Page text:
Another lefty that’s doing well for Boston. Last year, 20 year-old Lester had an ‚Äúokay‚Ä? year, posting a 3.65 ERA in 21 starts (24 games), going 6-9 for Augusta. He earned a promotion to Sarasota this year, where he has broken out. At Sarasota, he has gone 5-5 with a 3.55 ERA. In other words, he is one of those prospects that consistently stays good each year. There are several types of prospects. One type, the most common, is that they get worse the higher the level gets. The second type is similar to Jon Lester – consistently good at each level. They tend not to get much notice because many people assume they will do worse in the majors, like Jody Gerut. Gerut was a surprise because he stayed the same in the majors, he did not worsen. The third type is those that actually improve, quite rare. Then you have the can’t-misses: excelling everywhere.
Very athletic lefty – fastball reaches low 90’s, with an above-average change-up, along with a curveball that is slowly improving. Has an easy delivery motion which has helped him to a fantastic sophomore season. While he may be one of the top pitching prospects in the organization, he still only currently projects as a third starter.
I would be amiss if I did not give an honorable mention to 21 year old Juan Cedeno. The reason I picked Lester over Cedeno is because Lester has a lower ERA, is one year younger, and has a higher Strike-Out to Walk rate, However, Cedeno has had quite a season as well. Cedeno might actually project to be better than Lester.
Cedeno overpowers batters with his mid-90’s fastball, which has drawn comparisons to Pedro. He also utilizes an improving curveball which he struggles with command-wise. Also needs to work on a change-up in order to project as a top line starter. Still, the Red Sox are very excited about the future for the Dominican lefty.
Fire Brand’s Take: Jon Lester will be used as a trading chip in the off-season and next season. He should eventually round out into a nice number four or five starter for contending teams. At the very worst, he will bounce from team to team as a starter or reliever. Lefties get many chances, and there’s no reason to think Lester won’t at the very least spend an entire year ast the majors. Cedeno, if he can develop as the Sox hope he does, could be another Pedro. I believe the more realistic projection has him as a power reliever, eventually a closer.
AUG – Brandon Moss, OF
20-year old Brandon Moss has had a bust out season, hitting .342/.405/.519 in 430 at-bats for Augusta.
Athletic Outfielder with a good arm. He didn’t show much at the plate in his first two professional seasons, but put in a good amount of work in the off-season prior to 2004, which has shown early on.
The previous two years, Moss had spent time with the GCL and Lowell. He hit in the low .200s, so this is especially surprising. Hopefully he realizes what work reaps, so he’ll work even more next off-season and translate that to further success at Sarasota. High school prospects generally take time to develop, and so it should come to no-one’s surprise that Moss developed – but this much? Truly impressive.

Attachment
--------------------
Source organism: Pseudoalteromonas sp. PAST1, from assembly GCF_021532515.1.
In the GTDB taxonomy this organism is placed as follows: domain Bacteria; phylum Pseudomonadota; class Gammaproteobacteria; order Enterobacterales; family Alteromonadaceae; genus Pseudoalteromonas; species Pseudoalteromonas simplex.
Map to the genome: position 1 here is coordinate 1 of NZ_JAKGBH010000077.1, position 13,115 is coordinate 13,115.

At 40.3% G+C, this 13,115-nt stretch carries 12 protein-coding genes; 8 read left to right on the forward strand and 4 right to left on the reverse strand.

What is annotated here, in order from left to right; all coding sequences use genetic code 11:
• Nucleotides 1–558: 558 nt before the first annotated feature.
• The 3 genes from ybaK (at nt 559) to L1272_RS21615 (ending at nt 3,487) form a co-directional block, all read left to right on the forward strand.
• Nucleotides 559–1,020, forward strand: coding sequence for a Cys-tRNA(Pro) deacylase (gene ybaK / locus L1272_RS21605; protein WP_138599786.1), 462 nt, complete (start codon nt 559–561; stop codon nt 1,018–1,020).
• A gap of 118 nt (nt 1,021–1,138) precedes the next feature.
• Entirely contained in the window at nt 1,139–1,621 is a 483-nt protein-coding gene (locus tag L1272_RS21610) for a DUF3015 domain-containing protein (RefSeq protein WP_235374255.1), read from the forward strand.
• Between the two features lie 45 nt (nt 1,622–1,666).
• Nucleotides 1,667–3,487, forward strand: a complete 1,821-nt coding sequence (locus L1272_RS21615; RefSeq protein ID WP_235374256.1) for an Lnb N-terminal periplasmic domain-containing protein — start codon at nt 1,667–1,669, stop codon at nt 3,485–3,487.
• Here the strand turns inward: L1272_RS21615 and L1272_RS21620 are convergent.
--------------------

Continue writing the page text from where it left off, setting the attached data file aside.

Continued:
Fire Brand’s Take: Still quite a ways from Boston. His age helps him here. In 2008, he will be 24, and if he keeps up this pace, he could even supplant Johnny Damon as the Boston center-fielder after 2005. Realistically, though, it’ll take him until 2008 to get into the majors. It’s pretty impossible to predict where he will end up, but it seems that he should be good enough to be an eventual utilityman in the majors.
LOW – Anibal Sanchez, SP
20-year old Anibal Sanchez has flourished for Lowell so far, starting ten games and ending up with a 2.22 ERA in 48.2 IP (2-3 for a 20-30 team). Even better considering Sanchez had been out of baseball all of 2003. It’s quite early to predict how Sanchez will end up, but my gut is telling me he will turn out to be a good middle reliever in the majors starting in 2009, when he is 25.
Sanchez last played in 2002 in the VSL. Used primarily as a starter; excellent k/bb ratio. Throws a 96 mph fastball.
GCL – Jimmy James, SP
19 years old, James had a nice year in the Dominican Summer League for 2003, where he hurled 66.2 IP, resulting in a 2.83 ERA. He’s turned that into a solid start for the GCL so far, posting a 1.60 ERA in 33.2 IP (8 G, 6 GS). He has K’d 26 while walking 11. It’s definitely way too early to predict what James (do you think I could post a 1.60 ERA in the GCL?) will do, but it’s certainly great stats he’s put up so far.
Fire Brand’s Take: Well, there were several types of rookies, as I explained earlier. Let’s run them through and see how James fits into each of them.
- Get worse the higher the level gets – James would be a AAA retread.
- Consistently good at each level – Pedro!
- Those that actually improve, quite rarer – Best Pitcher Ever.
- Can’t-misses: excelling everywhere – Pedro!
Maybe James will never become Pedro, but the future is bright, indeed.